Reputation management has become a SEO problem. Here’s how we’re dealing with it…
As Internet marketing and SEO specialists, we spend the majority of our efforts improving visibility of clients within the search results. With Universal Search in mind, we take care to ensure our clients are visible across many parts of the web, including locally, in videos, across various social media platforms, and local directories as well.
This improved visibility, and information spread across many platforms opens up clients to discussion and review to customers, disgruntled employees, passers by, and anyone capable of the simplistic process of posting content to the web. Negative results and commentary isn’t limited to major search engines—blog engines, video sites (YouTube), social news sites (Digg), forums, and other websites all host negative reviews.
How To Respond to Negative Reviews, Comments, and Ratings
The sad fact is that these negative comments can have a significant impact on brands or reputation a company has spent years and resources to build. It pays to take measures to protect those brands, wherever Internet consumers can interact with them and influence other consumers.
Consumers highly value the opinions of other consumers (their peers), so it’s best to monitor and engage, reviews, your brand, products, and company. The content you’ll be monitoring? News, social media and tags, standard search results, forums, and blogs.
The easiest way to keep tabs on your online reputation is by setting up Google Alerts, Yahoo Alerts, and subscribing to Feedster, Technorati, Yahoo and Google news, and BlogPulse via RSS feed subscription. Visit google.com/alerts and alerts.yahoo.com to get set up. Simply type in variations (or your topic, company name, etc) that you wish to monitor, and Google or Yahoo will send you real time or once a day email updates on the latest relevant Google and Yahoo results, including web, news, blogs, etc. You can elect to get general results, or choose to limit the volume by putting your topic in quotes—you’ll only receive an email for an exact phrase match.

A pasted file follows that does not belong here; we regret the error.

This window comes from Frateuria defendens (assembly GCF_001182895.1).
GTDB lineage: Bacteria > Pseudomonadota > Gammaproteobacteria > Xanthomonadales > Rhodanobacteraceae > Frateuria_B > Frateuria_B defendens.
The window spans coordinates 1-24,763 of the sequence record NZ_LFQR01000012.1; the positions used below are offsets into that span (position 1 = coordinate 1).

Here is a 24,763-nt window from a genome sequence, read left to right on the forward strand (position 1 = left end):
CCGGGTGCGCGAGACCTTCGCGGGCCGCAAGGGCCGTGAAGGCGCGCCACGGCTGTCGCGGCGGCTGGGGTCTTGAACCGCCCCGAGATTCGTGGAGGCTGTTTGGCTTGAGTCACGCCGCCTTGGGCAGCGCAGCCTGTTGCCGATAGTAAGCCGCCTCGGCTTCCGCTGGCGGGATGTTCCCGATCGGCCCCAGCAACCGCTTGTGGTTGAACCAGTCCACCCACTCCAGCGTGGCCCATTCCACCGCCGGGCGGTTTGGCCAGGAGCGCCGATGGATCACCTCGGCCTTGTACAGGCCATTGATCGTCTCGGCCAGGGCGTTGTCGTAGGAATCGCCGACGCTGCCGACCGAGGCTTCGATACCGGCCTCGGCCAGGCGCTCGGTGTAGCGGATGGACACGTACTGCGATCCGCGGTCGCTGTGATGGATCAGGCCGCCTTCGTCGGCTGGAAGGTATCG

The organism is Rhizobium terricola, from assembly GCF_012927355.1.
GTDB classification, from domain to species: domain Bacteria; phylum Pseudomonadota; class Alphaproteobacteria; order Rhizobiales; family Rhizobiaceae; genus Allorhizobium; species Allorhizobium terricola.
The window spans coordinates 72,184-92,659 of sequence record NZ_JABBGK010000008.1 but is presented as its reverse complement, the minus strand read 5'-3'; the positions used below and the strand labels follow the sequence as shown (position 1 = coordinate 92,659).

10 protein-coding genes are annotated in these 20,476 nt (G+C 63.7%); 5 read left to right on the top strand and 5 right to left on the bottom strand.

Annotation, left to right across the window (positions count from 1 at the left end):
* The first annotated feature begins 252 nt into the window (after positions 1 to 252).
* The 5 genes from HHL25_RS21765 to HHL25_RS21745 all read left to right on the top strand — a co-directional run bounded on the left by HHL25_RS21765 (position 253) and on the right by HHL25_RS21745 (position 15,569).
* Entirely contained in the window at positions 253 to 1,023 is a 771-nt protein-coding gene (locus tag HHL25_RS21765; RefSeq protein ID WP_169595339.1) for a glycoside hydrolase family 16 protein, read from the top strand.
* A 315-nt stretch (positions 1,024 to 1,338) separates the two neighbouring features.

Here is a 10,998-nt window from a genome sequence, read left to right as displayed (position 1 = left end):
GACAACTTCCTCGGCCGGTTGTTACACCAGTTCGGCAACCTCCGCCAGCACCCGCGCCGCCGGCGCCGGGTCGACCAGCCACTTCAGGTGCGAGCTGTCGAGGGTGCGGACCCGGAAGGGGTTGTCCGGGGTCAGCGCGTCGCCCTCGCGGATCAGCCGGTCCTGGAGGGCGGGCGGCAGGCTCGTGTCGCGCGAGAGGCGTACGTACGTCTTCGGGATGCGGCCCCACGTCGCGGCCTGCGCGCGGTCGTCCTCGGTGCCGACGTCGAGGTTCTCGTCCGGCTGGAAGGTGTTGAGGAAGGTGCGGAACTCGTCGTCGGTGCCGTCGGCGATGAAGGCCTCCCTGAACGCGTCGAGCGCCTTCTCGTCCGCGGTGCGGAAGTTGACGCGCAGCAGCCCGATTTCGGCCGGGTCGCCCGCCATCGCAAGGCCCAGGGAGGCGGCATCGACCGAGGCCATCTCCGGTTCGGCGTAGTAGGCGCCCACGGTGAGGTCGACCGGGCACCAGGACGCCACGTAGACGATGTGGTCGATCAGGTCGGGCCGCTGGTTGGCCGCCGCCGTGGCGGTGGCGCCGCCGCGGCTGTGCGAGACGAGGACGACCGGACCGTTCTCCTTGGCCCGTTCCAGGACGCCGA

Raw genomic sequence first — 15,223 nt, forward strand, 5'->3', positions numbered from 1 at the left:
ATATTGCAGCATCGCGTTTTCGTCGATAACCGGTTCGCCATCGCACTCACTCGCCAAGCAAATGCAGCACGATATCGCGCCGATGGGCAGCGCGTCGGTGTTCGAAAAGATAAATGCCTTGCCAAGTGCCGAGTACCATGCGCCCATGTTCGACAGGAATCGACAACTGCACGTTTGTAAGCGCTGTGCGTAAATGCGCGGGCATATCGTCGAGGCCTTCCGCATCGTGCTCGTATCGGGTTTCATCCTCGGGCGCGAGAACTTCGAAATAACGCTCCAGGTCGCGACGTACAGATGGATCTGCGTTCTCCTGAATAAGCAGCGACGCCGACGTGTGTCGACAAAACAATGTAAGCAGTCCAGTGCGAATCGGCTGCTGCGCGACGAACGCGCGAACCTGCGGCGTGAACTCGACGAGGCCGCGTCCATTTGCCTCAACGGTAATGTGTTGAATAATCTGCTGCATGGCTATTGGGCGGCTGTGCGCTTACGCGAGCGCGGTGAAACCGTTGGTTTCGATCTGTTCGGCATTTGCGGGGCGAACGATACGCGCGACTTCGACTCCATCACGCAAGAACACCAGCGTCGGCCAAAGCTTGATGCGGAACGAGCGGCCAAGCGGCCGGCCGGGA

Create Positive Publically Available Content: Put Your Brand in Your Control
Optimize all means of digital communications regarding your brand and product—this includes sending out regular press releases and similar electronic content including positive video, text, audio, articles, blog posts, and tweets. Your positive content will show up in the SERPS and show your company how you’d like it to be seen—a better alternative to scrambling after a reputation issue. Protect your brand, reputation, or products on the web.
Get Engaged to Address the Problem
Once you’ve spotted a negative review, mention, or content, here’s how to deal with it. First, research the situation. Does the negative review have merit? If not, “reply” or respond to the commenter providing facts and offer to discuss the problem. Respond to all negative comments with an apology and invitation to discuss the matter in further detail. Qualify unjustified reviews with an explanation. Be honest, transparent, and listen to your reviewers. In some cases a company will do all they can for a client with unreasonable expectations—your potential customers will appreciate an explanation. Reviewers respect when a company reaches out to them with an apology or explanation—you may find that you’ll receive positive turn arounds.
Encourage your customers to review you online—positive reviews will counter the negative and remember that a proactive SEO campaign will supply search engines with much branded and naturally positive content, effectively diluting any negative brand content. “An ounce of prevention is worth a pound of cure”.